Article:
You might hear people say that their dog has a high prey drive or strong predatory behavior. What does that mean? Typically, people mean that their dog has a strong desire to chase, sometimes to catch – and even sometimes to kill – something, such as bunnies, squirrels, birds, or other animals. Some people will use those terms for dogs who have a strong desire to chase cars, bicyclists, skateboarders, runners or other moving objects. I've even seen some dogs who seem to be trying to chase airplanes flying at several thousand feet. Talk about aiming for the stars!
However this desire to chase moving objects displays itself, people sometimes think that this behavior cannot be changed. If you have a Golden Retriever who seems determined to chase every bird he sees, or a Border Collie who is determined to chase every car driving by, or a Greyhound who runs after the low flying vultures (yep, that last one would be Zuzu!), you might think there's nothing you can do about that behavior. That's just part of his nature. It's instinct. Nothing you can do about it. Wrong!! There is something you can do about it.
Certainly, these behaviors tend to be natural behaviors for dogs. Think about what your breed of dog (or mixture of various breeds) was originally bred to do. Retrievers were bred to find the prey and bring it back to you. Pointers were bred to find the prey in the first place and point it out to you. Sighthounds were bred to spot prey and chase it down. Herding dogs were bred to drive the “prey” together to be collected or moved to a specific location. Most breeds of dogs were bred to lock into one or more of those hunting skills and and be really really good at it. And they often are really good at it. But they often display it in inappropriate ways. If your dog was bred to herd cattle, but now he's trying to control the neighborhood kids or the cars driving down your street, that behavior that is so valuable to humans in one situation has now become a major problem in another situation.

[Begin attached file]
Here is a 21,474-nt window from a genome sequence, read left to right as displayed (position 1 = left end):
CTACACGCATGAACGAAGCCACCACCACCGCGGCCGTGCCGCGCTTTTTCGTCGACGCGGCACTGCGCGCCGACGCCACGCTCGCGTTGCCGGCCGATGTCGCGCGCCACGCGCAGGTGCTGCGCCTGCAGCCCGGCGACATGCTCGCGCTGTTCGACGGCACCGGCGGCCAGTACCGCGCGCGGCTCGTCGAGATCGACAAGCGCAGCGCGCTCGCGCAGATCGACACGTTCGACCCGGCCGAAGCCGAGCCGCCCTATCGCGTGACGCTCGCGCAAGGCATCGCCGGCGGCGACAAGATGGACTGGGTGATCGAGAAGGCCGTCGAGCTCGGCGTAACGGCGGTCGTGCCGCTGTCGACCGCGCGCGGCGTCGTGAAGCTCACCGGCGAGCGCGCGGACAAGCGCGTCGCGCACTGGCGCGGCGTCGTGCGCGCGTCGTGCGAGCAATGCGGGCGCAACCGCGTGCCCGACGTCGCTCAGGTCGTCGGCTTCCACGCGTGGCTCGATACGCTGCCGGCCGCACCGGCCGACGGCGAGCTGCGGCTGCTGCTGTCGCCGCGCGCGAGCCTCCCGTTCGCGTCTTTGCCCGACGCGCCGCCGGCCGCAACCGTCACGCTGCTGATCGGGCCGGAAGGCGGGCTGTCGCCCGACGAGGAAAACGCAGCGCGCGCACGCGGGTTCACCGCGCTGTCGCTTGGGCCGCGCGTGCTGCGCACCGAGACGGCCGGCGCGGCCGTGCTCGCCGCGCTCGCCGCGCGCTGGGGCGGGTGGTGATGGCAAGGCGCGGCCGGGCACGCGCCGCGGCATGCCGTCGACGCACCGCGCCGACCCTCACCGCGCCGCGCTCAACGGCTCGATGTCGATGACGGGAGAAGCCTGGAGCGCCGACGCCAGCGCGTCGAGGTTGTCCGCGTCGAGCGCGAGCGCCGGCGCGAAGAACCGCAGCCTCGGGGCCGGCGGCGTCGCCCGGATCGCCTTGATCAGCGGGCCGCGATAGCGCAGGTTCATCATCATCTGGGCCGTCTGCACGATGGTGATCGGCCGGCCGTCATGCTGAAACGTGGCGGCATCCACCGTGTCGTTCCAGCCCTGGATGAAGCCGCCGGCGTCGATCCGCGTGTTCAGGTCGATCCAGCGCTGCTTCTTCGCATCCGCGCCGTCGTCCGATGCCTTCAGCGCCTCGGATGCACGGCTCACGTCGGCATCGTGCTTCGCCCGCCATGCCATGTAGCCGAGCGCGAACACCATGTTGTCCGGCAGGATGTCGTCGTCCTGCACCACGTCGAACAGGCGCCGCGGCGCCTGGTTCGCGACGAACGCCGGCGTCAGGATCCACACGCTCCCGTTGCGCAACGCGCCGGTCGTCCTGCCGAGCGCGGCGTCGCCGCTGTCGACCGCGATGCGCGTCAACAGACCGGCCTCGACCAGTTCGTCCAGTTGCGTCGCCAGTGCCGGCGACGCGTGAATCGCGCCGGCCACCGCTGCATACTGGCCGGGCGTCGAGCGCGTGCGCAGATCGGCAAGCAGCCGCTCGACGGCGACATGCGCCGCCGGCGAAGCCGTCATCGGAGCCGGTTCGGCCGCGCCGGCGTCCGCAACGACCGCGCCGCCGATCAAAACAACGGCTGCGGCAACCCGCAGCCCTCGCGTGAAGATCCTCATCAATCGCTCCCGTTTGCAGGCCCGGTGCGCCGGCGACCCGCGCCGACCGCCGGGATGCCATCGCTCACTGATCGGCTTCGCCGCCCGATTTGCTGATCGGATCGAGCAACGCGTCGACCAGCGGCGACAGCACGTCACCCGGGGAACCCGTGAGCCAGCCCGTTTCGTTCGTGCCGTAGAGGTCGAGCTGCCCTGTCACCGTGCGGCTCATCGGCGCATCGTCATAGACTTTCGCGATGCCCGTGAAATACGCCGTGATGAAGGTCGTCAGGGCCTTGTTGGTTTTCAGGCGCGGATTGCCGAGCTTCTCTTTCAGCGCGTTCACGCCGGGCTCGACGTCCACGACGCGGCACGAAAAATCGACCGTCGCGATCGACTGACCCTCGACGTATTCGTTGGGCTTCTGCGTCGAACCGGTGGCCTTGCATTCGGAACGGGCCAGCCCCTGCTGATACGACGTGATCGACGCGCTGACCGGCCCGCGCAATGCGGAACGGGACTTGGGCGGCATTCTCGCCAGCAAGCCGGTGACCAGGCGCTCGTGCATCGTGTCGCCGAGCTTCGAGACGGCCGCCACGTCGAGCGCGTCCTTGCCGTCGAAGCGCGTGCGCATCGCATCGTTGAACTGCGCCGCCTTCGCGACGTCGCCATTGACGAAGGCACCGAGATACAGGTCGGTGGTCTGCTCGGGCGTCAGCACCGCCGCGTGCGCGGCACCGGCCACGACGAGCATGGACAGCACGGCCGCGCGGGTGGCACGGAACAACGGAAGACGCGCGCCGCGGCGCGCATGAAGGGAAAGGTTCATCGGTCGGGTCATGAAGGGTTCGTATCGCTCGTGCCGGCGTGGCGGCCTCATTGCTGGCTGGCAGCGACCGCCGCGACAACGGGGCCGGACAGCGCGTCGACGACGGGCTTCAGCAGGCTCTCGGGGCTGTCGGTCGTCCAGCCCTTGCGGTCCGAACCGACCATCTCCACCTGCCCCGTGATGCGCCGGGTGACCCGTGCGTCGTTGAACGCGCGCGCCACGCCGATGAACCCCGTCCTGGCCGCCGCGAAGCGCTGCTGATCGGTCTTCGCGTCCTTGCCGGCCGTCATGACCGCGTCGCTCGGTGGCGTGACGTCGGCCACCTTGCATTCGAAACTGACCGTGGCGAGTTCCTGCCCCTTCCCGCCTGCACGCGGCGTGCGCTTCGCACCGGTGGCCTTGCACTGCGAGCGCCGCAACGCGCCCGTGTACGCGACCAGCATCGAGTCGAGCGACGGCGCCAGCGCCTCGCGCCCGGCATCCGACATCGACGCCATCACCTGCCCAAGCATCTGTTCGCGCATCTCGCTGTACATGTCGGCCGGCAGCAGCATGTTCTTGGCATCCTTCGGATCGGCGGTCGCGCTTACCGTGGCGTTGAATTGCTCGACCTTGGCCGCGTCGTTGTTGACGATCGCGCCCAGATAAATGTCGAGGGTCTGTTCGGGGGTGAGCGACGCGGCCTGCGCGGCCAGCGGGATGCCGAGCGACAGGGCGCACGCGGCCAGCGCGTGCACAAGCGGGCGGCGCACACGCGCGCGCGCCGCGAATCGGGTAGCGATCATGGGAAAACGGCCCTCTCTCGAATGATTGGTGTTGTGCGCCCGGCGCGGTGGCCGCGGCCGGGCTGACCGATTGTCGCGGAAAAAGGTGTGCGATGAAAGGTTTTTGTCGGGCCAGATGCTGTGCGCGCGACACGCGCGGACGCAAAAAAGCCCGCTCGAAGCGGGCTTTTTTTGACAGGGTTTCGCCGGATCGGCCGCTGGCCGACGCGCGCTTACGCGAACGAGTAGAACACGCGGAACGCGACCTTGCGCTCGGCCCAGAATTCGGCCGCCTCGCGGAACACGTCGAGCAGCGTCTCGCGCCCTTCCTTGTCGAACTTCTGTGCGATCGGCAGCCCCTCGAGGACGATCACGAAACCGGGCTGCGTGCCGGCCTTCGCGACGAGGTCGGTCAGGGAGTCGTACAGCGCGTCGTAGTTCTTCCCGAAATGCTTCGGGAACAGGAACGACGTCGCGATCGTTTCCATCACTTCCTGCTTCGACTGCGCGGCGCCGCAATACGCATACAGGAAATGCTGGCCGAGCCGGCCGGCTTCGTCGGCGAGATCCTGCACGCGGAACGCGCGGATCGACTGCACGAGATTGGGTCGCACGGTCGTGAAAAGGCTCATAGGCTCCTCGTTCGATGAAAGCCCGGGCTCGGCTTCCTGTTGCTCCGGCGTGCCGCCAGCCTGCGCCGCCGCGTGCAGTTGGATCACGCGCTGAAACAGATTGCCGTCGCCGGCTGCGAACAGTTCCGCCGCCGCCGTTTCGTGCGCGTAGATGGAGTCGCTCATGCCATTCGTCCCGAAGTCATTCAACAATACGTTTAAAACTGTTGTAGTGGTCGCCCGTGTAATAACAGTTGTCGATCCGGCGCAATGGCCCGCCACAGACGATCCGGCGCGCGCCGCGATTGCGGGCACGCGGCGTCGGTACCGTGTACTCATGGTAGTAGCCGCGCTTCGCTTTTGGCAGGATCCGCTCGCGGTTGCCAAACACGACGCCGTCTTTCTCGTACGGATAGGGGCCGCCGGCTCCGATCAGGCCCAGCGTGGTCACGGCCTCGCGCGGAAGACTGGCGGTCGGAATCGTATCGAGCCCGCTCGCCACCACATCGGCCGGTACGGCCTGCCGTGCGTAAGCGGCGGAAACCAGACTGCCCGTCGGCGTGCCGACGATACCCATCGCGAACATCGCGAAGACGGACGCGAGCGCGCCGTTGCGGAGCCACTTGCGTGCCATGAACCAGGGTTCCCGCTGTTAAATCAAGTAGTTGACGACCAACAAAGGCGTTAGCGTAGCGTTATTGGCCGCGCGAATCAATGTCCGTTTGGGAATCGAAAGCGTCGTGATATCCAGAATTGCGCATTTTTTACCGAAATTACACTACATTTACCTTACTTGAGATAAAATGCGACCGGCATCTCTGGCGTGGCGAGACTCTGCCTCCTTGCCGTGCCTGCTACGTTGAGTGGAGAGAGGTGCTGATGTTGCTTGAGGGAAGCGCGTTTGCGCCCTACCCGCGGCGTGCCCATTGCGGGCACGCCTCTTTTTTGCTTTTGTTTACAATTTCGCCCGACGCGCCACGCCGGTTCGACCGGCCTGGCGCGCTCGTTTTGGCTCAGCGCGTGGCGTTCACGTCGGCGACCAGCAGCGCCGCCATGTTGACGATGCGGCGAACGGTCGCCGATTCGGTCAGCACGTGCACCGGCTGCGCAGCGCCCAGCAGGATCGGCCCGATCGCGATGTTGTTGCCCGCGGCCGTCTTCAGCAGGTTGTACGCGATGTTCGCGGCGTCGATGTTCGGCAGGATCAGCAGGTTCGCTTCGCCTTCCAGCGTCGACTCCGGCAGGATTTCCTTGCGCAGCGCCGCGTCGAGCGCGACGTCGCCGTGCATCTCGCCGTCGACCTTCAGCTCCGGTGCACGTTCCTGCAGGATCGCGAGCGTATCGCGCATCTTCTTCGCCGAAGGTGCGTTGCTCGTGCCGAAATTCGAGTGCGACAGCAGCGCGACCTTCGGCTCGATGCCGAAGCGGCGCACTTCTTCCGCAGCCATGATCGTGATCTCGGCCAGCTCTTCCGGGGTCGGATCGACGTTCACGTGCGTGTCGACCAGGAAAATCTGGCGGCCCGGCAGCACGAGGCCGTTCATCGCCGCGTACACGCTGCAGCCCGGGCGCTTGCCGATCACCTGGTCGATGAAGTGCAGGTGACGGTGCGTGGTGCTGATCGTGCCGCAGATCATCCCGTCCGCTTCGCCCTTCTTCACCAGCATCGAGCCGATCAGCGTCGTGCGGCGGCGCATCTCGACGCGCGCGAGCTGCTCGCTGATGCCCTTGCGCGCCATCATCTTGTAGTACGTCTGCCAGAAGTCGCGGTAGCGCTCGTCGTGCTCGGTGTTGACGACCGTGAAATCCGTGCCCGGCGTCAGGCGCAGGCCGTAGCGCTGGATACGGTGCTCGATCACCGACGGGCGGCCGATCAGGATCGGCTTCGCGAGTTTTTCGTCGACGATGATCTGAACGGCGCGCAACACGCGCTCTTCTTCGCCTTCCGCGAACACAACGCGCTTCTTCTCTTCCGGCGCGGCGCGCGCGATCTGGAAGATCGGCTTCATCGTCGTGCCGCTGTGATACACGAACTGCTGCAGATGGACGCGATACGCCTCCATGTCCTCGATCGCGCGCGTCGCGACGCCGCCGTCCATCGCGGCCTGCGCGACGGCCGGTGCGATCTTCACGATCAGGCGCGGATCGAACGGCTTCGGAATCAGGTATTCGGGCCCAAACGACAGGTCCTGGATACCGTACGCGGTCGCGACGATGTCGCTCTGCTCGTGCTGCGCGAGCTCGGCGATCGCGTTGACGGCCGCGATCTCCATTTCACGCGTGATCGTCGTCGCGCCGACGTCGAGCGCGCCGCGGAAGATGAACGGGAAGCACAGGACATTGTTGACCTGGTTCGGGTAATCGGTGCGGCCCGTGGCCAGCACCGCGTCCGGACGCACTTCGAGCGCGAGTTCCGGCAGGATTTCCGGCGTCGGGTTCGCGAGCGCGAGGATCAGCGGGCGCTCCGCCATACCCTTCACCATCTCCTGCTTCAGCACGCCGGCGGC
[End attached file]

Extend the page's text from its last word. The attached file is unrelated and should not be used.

That does not mean you can't change that behavior and help your dog learn to use better self control. And find other more appropriate outlets for it. Think about this: if it's a natural instinct that cannot be changed, then how do ranchers teach their herding dogs to move livestock in different directions or stop when the livestock is where they want them to be? How does the hunter stop his retriever from fetching the bird and then taking off with it for himself? To be useful for specific jobs, these dogs need great self control to be able to do the task when asked for it and not randomly at any time the dog spots something he thinks should be herded, retrieved, or what-have-you.
These behaviors can most certainly be changed. These dogs need to learn self control. These dogs need to learn when it is OK to act out these behaviors and when it's not. These dogs most definitely need outlets to be dogs and to do the things that come naturally to them – in some situations, under certain rules.
If your dog is displaying some of his “natural instincts” in inappropriate ways, you can and should do something about it. Everyone will be happier that you did!